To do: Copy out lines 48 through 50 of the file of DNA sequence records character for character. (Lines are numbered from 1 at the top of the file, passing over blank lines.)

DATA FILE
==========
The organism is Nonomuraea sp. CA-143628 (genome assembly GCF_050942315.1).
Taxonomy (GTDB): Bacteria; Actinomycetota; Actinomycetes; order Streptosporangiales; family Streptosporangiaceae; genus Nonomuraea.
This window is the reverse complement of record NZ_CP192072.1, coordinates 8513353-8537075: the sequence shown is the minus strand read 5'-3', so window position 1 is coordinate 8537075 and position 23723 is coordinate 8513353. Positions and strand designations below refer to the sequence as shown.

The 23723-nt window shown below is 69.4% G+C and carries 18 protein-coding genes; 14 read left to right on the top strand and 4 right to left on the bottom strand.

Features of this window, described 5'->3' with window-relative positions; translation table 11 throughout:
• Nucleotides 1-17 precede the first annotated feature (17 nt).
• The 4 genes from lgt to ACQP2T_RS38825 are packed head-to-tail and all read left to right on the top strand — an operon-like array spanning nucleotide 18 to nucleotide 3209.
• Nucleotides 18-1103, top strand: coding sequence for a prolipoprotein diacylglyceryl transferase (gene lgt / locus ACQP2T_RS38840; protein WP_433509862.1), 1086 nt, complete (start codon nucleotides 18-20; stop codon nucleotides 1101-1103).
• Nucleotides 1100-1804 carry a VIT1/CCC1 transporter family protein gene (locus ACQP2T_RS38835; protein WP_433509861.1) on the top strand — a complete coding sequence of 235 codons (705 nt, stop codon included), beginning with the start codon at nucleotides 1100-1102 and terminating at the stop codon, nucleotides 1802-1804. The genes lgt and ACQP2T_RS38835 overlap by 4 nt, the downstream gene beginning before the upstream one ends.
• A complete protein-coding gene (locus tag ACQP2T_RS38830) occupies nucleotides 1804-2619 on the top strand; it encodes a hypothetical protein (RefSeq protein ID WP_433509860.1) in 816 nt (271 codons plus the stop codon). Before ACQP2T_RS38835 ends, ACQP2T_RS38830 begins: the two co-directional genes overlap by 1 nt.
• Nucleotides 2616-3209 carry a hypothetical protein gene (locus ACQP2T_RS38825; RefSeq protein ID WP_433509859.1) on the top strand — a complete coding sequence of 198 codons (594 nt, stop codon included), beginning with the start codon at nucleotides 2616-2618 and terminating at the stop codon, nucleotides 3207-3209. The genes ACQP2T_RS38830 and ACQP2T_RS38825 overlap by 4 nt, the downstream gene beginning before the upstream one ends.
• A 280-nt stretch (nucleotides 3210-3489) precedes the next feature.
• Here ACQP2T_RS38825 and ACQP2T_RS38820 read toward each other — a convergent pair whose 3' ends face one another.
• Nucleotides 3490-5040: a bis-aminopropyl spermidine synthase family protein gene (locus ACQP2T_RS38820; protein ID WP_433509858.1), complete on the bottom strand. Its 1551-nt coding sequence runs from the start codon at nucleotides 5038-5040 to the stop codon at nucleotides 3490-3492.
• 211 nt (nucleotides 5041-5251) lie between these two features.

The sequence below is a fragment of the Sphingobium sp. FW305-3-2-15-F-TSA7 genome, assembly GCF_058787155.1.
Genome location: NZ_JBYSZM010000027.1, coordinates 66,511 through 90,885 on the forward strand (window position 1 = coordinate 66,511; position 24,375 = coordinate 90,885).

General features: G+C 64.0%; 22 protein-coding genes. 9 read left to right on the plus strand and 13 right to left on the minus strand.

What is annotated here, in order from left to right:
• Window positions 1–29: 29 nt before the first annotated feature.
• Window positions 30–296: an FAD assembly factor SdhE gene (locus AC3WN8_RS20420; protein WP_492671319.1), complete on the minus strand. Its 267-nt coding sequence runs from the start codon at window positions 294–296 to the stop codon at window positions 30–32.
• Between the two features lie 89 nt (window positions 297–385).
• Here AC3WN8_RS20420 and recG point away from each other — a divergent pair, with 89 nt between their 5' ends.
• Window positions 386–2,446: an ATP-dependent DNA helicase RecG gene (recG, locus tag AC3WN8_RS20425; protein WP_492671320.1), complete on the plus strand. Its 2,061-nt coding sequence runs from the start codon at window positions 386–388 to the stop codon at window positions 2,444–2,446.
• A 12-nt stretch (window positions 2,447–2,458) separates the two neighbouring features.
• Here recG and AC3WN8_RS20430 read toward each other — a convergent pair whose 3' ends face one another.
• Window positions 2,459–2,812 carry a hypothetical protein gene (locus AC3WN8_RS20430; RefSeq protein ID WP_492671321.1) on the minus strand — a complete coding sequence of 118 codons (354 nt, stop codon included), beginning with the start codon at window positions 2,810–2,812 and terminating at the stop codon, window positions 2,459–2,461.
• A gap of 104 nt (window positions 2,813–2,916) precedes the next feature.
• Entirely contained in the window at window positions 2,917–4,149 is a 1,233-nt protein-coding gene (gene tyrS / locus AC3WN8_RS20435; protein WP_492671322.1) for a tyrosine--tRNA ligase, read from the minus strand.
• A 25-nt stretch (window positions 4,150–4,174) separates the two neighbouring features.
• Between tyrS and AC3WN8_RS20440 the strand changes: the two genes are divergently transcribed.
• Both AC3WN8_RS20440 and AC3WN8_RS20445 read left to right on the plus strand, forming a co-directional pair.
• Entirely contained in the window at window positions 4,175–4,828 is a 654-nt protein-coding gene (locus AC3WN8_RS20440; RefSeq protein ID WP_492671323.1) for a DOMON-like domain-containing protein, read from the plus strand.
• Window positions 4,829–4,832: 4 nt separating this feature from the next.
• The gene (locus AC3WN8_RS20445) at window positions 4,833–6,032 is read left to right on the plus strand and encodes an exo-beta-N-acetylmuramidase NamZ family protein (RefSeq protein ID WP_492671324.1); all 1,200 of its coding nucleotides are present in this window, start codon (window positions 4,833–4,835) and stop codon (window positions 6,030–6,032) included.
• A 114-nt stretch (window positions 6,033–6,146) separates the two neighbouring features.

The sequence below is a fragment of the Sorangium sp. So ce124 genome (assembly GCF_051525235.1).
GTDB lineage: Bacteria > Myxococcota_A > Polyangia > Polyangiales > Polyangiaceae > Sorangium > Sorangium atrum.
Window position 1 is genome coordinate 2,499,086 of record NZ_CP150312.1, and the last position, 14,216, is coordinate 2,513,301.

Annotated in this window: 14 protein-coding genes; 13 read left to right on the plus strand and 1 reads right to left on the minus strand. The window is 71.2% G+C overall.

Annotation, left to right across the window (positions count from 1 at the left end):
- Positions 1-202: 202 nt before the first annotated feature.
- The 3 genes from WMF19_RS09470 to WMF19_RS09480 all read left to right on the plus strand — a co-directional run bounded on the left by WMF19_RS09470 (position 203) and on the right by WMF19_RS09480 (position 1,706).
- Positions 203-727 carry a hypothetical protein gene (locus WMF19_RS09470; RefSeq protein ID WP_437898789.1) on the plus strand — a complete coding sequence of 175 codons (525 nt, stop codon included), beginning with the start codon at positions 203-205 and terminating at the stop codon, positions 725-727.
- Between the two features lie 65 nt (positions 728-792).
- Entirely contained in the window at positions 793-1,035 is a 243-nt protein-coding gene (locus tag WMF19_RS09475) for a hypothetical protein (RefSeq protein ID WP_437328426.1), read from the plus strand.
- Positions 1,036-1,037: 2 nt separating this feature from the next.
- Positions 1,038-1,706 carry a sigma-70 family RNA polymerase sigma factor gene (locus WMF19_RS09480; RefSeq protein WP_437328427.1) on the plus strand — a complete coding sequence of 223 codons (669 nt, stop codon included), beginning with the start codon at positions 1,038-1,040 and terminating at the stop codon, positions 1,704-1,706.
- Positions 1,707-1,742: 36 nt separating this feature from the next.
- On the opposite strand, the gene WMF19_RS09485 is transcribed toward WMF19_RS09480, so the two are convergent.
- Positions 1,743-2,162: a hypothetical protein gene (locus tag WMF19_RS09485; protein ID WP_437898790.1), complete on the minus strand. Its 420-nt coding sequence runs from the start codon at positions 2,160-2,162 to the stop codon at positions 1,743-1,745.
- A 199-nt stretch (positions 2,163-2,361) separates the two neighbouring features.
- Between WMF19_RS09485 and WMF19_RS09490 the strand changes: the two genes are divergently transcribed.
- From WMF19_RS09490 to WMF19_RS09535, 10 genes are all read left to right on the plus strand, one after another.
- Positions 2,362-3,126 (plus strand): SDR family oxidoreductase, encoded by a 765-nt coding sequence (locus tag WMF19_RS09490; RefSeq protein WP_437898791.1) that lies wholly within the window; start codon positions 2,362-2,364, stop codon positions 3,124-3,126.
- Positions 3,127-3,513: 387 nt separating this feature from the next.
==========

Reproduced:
- Positions 1,038-1,706 carry a sigma-70 family RNA polymerase sigma factor gene (locus WMF19_RS09480; RefSeq protein WP_437328427.1) on the plus strand — a complete coding sequence of 223 codons (669 nt, stop codon included), beginning with the start codon at positions 1,038-1,040 and terminating at the stop codon, positions 1,704-1,706.
- Positions 1,707-1,742: 36 nt separating this feature from the next.
- On the opposite strand, the gene WMF19_RS09485 is transcribed toward WMF19_RS09480, so the two are convergent.